NYPD Lt. John McClane returns in this fifth outing of wrong place, wrong time physics defying superhuman mayhem. The action has shifted to Mother Russia where the bald man makes haste upon discovering his estranged son, Jack (played by Jai Courtney in a nice bit of casting,) has been imprisoned and is awaiting trial for murder. Stuff goes down, McClane sticks his nose where it doesn’t belong, generic criminals conceal their true motives, people get shot and many, many things explode. The films, never firmly grounded in reality, have abandoned any illusions towards the same. In the last flick, he killed a helicopter with a car. The first major action sequence of this one features one of the most ludicrous car chases I’ve ever seen. But hey, it’s a Die Hard movie. One knows what to expect by now. It is neither the least or the greatest of the franchise which, according to Mr. Willis, will continue into a sixth and reportedly final entry in the venerable series.

Because some things demand your immediate attention

Warm Bodies (w & d Jonathan Levine)

Grade:  A-

Zombie movies are a dime a dozen.  It’s a rare treat to find one that offers something original to the genre.  And while ‘zombie romances’ are not necessarily a new thing, Levine (who previously directed the cancer comedy, 50/50, and the criminally under seen and domestically unavailable, All the Boys Love Mandy Lane) adeptly brings a fresh eye to this tale of the walking dead.

Star Nicholas Hoult is on the cusp of superstardom.  He’s set to appear once more as Hank ‘The Beast’ McCoy in next year’s sequel to X-Men:  First Class.  He’s going to be in the Mad Max reboot.  He’s come a long way from his breakout role as a 13-year old kid in the wonderful About A Boy.  His leading lady here is Teresa Palmer, a very lovely Australian actress who has been mainly playing supporting characters in a variety of projects.  I think this film qualifies as her real first leading role and I hope to see here in such a capacity again.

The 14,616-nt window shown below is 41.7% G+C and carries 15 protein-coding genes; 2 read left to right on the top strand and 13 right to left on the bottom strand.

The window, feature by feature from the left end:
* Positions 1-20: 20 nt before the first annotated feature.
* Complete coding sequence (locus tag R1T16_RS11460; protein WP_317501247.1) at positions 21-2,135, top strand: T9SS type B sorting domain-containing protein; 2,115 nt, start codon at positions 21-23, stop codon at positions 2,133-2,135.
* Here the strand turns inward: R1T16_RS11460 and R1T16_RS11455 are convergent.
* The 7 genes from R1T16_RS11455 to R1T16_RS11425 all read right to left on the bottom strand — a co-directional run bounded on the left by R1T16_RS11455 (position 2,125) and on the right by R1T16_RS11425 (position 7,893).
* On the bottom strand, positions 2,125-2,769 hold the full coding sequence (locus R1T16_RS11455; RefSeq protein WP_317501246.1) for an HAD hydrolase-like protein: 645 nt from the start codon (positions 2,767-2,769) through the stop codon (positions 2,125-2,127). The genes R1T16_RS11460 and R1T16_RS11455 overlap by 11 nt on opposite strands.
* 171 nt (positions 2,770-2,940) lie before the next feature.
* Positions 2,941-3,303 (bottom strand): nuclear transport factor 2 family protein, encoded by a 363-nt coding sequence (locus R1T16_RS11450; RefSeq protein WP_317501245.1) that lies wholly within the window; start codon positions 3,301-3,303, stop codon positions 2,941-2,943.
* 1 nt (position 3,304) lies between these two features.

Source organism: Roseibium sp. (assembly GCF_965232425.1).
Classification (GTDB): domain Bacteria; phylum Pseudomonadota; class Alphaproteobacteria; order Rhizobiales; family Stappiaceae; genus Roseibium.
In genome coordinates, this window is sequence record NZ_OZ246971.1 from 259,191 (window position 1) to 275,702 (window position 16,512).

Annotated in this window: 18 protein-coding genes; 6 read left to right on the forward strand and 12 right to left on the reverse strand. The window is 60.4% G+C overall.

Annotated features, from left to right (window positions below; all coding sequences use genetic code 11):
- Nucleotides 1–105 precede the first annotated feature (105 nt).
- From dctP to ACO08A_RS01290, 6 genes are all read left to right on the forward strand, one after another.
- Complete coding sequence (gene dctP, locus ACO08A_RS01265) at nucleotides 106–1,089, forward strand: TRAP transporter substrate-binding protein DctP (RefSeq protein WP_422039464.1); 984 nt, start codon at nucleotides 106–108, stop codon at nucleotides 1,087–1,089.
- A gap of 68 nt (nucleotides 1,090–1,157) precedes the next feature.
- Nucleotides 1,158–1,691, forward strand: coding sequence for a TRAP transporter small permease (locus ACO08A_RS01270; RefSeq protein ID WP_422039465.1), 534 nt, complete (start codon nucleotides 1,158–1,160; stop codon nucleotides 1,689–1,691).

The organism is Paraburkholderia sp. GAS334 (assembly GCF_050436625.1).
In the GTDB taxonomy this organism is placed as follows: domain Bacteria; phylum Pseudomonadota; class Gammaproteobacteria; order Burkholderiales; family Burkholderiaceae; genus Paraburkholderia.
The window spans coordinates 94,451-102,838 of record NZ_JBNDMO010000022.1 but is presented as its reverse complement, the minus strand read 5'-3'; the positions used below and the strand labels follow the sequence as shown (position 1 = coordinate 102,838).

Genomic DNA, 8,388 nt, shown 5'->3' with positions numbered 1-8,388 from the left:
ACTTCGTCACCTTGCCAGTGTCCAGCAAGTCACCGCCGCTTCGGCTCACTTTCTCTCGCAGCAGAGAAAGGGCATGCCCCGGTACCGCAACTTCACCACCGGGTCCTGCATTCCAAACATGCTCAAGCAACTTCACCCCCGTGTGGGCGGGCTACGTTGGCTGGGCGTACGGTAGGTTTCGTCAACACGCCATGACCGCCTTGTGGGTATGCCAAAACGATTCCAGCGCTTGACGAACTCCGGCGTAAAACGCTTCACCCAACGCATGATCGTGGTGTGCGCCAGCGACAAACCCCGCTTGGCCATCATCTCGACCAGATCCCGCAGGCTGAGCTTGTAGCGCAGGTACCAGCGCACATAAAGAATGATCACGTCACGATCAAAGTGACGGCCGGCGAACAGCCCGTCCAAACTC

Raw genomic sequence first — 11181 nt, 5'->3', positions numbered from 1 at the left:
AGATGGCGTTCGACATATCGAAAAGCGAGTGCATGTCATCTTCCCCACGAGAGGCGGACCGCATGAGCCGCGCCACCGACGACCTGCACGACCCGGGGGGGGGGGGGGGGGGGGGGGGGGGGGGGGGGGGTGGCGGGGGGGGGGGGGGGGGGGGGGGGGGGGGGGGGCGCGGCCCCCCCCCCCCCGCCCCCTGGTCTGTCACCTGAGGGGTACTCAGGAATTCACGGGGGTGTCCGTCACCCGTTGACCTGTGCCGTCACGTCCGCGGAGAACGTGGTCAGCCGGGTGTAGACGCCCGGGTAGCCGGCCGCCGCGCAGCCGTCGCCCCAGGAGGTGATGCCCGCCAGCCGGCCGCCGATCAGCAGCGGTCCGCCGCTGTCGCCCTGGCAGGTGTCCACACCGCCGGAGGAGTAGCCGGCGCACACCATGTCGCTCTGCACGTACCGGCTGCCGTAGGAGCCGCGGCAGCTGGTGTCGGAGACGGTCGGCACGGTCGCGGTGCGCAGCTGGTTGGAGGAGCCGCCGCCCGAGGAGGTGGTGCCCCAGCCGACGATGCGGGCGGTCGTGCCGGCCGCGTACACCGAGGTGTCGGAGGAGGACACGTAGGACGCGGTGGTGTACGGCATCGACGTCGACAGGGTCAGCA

Hoult plays zombie ‘R’ and his narration drives the plot, giving us insight to the inner thoughts of a dead man who can only communicate through grunts and the occasional random word.  He lives in the airport with others of his kind, never sleeping.  Palmer plays Julie, a human survivor of the zombie plague.  She lives behind a giant wall in the city with others led by her father, played by a grumpy John Malkovich.  The two ‘meet cute’ when her group of the living, searching for supplies beyond the wall, runs into his group of the dead who is searching for some fresh food outside their normal friendly confines. 

In the fray, he kills her boyfriend but upon seeing her is immediately attracted.  He saves her from the carnage and spirits her away to safety in his own private airplane.  Julie is horrified at the situation but is somewhat relieved after ‘R’ clumsily articulates his intentions to protect her from his fellow zombies.  Her relief slowly evolves into fascination towards the ‘man’ who saved her life.  The two grow closer as he tries to help her get home and both of them experience fundamental changes that will affect not just them but all of the living and the dead.

If it all sound a little Twilighty, that’s because it is.  But if that’s what you want, you should probably steer clear.  This film is more clever, witty, and at times genuinely scary than any single one of those fang-banger flicks could ever hope to be.  I would be very surprised if this treat of a movie, perfect for the upcoming Valentine’s Day holiday, doesn’t end up in my year-end top 10.

Highly recommended!